Your partner, friend or relative, or someone you are a carer for, is coming to BPAS because she is considering, or has decided to end her pregnancy. Each woman approaches the experience in her own way. For some the decision is quite straightforward, for others this may not be the case.
Every year, thousands of women and couples face unplanned and possibly unwanted pregnancy. Most women are helped through this experience by someone they trust.
We know that providing reassurance and support to someone you care for can be difficult, particularly if you are both experiencing a situation that you may find stressful.
This page aims to help you understand the consultation and treatment process and answer the most frequently asked questions and concerns that partners have.
The final decision to end or continue the pregnancy is made by the woman herself. You may feel a little helpless and excluded during this process. You might feel more involved by asking your partner or loved one how she would like you to help and reassure her.
We need to make sure that the treatment we provide is legal and safe, so we need to perform certain checks and processes before treatment. There are a variety of people to see and the person you are supporting can re-join you in the waiting room in between each stage of the consultation, medical assessment and treatment process.
We ask for your patience while we carry out the checks and medical tests needed to ensure the wellbeing of your loved one or friend.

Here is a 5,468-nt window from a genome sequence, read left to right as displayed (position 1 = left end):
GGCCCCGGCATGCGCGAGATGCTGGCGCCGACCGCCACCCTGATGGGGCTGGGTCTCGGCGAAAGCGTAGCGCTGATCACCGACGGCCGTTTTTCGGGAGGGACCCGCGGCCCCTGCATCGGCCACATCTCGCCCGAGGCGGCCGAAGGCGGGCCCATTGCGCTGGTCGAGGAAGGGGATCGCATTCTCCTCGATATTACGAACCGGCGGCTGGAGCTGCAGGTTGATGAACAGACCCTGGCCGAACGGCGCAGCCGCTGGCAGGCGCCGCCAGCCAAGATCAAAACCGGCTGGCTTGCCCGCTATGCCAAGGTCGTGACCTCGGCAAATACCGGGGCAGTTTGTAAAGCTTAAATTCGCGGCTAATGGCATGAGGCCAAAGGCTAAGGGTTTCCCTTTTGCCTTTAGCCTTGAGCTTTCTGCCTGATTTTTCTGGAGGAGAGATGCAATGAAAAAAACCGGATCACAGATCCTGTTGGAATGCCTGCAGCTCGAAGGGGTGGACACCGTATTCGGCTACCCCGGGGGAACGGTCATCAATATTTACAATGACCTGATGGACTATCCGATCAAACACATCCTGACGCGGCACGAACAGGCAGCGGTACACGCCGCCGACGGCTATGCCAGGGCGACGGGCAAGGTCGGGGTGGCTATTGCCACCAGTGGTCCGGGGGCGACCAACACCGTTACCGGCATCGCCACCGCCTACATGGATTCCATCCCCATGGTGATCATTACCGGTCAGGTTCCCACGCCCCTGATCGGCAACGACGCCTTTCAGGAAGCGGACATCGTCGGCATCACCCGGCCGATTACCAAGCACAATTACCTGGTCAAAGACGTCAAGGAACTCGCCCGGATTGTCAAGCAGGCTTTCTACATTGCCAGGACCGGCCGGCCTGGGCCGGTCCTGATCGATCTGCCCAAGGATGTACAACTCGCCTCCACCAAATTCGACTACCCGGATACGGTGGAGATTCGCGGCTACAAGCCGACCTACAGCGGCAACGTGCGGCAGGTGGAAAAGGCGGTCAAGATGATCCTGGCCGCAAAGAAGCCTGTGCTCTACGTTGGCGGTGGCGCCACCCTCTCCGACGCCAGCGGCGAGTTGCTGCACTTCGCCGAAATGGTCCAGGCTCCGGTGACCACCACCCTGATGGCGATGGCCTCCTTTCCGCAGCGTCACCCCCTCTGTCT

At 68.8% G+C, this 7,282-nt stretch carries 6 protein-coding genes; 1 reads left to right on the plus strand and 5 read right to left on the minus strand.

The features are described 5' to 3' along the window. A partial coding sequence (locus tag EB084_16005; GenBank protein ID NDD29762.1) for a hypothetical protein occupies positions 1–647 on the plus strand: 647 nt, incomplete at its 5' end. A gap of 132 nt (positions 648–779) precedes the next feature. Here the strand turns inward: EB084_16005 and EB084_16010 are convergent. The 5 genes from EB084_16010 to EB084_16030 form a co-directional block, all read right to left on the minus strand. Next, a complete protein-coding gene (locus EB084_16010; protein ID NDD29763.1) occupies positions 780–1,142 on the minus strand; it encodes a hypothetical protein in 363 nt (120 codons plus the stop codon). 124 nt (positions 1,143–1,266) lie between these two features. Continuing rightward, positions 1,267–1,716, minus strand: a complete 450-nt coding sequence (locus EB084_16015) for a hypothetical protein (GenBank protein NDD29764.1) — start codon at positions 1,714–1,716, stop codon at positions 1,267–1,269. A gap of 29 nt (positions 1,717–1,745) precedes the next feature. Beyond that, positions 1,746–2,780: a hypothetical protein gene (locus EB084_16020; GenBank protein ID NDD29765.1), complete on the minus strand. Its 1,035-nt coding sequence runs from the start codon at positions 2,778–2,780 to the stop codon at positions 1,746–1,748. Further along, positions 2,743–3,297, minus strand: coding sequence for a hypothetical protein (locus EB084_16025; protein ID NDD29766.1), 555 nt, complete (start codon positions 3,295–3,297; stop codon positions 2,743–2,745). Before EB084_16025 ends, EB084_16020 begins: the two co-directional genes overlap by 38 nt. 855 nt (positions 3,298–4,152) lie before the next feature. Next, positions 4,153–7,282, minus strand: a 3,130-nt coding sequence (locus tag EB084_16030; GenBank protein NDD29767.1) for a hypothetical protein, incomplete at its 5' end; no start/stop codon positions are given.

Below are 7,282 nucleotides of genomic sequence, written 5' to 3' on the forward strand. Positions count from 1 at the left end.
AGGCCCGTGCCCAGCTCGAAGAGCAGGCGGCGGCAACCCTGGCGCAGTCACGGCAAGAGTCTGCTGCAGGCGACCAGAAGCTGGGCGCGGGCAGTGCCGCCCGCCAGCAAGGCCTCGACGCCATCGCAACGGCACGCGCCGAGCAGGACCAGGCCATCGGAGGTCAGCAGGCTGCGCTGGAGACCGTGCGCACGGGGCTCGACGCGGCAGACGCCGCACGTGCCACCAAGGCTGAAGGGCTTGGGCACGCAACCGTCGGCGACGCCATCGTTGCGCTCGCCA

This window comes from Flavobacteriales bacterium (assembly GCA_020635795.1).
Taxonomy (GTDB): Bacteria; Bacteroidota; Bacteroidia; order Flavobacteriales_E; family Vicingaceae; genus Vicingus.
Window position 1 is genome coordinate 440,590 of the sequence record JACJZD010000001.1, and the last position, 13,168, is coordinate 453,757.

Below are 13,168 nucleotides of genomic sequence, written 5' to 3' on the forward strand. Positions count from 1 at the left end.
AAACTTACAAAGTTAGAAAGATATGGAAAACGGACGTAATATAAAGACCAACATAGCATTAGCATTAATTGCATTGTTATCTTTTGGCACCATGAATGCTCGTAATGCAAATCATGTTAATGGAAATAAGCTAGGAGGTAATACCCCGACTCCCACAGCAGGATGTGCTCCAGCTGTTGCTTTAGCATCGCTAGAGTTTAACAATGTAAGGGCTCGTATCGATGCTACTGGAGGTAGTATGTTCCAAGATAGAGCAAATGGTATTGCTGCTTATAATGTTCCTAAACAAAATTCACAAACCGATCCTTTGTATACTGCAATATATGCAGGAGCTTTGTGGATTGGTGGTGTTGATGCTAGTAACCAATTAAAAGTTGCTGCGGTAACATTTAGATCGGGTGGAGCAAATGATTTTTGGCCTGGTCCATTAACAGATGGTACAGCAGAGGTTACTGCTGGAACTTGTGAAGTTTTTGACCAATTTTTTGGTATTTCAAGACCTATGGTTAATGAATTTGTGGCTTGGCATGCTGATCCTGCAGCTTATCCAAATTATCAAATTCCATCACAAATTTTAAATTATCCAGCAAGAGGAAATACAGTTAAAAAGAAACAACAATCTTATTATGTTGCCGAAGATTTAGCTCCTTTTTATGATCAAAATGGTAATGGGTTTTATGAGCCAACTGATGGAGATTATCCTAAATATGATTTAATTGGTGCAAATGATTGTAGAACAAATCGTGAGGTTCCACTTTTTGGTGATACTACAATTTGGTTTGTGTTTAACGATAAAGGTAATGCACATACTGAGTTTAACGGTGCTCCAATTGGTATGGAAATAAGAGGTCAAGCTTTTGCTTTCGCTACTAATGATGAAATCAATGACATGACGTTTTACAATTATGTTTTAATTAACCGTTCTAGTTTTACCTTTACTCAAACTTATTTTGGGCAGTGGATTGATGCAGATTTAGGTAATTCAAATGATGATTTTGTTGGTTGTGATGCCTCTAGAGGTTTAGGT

Consultation lasts about an hour and a half and is made up of several parts.
Your partner, friend or relative, will be seen alone to discuss her private thoughts and feelings concerning the pregnancy. We need to find out if she is sure of her decision or if she would like to talk about her pregnancy in more detail.
We undertake a medical assessment involving an ultrasound scan. If a decision has been made to end the pregnancy, treatment is discussed with a healthcare professional. When the treatment method has been chosen Once any possible treatment complications or side effects have been fully explained consent to treatment will be signed then treatment is arranged.
There are a number of different methods of abortion, which depend on the stage of the pregnancy. Not every treatment type is suitable for all women. Our treatments are very safe and straightforward, especially in the early weeks of pregnancy.
There may be further appointments, depending on the treatment type chosen. This is discussed in depth at consultation. It is unlikely that an overnight stay will be needed, but if this is necessary we can provide information about local places to stay.
It is normal to feel a little low after abortion treatment while the body adjusts to changing hormone levels. In the longer term, some women feel a sense of loss while others may feel relief, or a mixture of emotions.
Most women experience bleeding for several days after their treatment.
If unplanned pregnancy results from the failure of a usual method of contraception, this may result in anxiety about the risk of another unintended pregnancy.
To reduce the risk of infection, we advise against having sex for two weeks after the termination, but if vaginal penetration takes place a condom must be used to avoid infection.
For couples experiencing unplanned pregnancy and abortion this can be a difficult time, particularly if you and your partner do not agree about whether to continue the pregnancy or not.
If you think you may benefit from further advice from other counselling organisations, ‘Relate' can be contacted on 0300 100 1234 or www.relate.org.uk
Some women may experience a sense of loss or relief or confusion after an abortion. Partners, family members and friends are best placed to see how a woman is feeling and to give her any support and reassurance that she may need or ask for.
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